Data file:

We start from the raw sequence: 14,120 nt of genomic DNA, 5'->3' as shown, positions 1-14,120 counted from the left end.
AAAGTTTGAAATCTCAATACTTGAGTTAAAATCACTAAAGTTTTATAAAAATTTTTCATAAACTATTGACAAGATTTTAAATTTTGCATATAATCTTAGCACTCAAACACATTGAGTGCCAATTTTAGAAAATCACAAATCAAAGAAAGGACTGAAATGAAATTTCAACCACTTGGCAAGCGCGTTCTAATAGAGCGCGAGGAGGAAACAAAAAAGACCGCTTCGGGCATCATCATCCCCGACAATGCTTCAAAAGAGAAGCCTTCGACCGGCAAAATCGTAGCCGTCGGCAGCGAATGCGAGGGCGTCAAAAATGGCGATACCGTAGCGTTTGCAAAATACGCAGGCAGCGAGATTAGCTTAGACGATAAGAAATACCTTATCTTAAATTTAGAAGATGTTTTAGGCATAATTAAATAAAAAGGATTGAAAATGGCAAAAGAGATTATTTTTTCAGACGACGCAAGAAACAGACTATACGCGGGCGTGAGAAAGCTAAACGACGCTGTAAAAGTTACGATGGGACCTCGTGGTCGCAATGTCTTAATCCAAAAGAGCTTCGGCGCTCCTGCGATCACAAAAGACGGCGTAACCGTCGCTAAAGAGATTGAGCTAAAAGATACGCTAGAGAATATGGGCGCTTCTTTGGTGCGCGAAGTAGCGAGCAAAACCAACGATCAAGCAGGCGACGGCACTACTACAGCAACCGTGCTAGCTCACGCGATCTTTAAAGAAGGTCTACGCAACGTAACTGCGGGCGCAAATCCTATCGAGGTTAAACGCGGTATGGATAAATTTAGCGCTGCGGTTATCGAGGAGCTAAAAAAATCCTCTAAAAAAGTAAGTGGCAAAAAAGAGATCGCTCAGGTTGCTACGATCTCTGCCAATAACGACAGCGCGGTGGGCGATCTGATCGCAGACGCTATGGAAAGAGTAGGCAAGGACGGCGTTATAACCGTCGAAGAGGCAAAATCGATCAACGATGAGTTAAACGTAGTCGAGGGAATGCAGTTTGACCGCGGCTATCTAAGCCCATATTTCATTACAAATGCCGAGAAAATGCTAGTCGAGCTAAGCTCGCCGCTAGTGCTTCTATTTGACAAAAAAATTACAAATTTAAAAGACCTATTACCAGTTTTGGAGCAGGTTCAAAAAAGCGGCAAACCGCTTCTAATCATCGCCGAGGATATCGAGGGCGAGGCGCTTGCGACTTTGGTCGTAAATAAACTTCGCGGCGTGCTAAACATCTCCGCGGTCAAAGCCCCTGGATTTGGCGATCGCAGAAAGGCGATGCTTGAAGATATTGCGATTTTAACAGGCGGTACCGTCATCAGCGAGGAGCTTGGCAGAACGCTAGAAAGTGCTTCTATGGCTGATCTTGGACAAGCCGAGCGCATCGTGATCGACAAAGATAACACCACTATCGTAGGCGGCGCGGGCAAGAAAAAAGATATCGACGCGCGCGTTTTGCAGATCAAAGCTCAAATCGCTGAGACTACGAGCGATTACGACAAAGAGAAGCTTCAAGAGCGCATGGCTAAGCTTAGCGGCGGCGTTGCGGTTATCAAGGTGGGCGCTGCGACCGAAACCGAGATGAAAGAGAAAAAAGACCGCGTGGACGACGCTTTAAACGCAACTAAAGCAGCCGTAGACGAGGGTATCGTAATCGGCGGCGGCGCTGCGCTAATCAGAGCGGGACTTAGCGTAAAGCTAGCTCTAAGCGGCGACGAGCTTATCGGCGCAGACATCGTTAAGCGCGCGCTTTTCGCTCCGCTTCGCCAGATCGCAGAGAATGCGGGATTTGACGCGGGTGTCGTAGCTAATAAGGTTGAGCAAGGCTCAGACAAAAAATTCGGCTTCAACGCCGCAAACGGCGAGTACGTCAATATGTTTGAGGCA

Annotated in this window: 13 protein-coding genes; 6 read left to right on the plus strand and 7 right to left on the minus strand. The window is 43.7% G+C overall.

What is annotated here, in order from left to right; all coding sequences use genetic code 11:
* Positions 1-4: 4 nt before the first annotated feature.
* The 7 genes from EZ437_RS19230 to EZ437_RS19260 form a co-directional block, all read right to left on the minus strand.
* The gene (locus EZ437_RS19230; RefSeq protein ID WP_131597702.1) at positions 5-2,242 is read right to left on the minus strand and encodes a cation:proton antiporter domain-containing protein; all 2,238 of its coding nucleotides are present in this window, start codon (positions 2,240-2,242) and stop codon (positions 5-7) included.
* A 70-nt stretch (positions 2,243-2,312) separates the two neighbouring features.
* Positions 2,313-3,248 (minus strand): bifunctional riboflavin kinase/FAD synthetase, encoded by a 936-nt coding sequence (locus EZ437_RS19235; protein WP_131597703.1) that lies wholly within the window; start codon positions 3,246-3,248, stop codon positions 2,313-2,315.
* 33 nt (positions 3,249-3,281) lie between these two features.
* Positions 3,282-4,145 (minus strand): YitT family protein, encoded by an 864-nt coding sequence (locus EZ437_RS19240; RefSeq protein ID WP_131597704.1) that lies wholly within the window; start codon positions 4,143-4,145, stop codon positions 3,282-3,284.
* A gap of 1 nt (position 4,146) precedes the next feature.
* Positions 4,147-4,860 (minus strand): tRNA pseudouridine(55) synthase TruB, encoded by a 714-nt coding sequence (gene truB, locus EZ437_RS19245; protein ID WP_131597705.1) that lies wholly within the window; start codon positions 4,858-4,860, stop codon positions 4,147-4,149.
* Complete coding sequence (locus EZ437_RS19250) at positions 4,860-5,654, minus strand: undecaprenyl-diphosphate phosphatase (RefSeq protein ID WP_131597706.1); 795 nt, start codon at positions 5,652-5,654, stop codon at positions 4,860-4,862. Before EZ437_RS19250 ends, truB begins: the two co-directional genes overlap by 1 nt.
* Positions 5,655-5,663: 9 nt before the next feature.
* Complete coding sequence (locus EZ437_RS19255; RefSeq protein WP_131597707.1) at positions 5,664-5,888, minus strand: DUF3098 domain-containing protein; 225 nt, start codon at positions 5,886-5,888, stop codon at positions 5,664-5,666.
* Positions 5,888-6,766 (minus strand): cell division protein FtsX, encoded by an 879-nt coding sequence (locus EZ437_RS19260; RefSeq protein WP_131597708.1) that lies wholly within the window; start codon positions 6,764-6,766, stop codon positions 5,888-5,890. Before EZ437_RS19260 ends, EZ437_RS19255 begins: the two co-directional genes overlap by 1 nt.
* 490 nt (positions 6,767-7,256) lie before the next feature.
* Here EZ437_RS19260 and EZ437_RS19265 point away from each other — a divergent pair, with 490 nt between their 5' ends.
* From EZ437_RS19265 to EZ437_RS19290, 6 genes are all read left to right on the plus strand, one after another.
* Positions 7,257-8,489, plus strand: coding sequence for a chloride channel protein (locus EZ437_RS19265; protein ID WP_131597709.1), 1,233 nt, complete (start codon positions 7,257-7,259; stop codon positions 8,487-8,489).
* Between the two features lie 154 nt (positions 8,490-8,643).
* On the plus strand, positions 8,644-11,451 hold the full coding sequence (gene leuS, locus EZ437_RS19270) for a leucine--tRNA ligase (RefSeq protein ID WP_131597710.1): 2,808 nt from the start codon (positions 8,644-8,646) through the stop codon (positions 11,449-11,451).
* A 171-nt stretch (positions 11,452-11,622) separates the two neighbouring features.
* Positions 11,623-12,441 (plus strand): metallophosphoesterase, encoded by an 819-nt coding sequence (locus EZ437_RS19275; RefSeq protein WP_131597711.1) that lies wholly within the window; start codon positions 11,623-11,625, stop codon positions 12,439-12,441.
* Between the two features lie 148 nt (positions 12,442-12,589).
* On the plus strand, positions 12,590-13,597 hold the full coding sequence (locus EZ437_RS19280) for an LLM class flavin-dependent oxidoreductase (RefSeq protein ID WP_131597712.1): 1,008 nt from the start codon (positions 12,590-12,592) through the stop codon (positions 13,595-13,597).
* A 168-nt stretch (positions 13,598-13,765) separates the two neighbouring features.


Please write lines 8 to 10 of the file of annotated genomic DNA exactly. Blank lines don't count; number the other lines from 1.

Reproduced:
* A 70-nt stretch (positions 2,243-2,312) separates the two neighbouring features.
* Positions 2,313-3,248 (minus strand): bifunctional riboflavin kinase/FAD synthetase, encoded by a 936-nt coding sequence (locus EZ437_RS19235; protein WP_131597703.1) that lies wholly within the window; start codon positions 3,246-3,248, stop codon positions 2,313-2,315.
* 33 nt (positions 3,249-3,281) lie between these two features.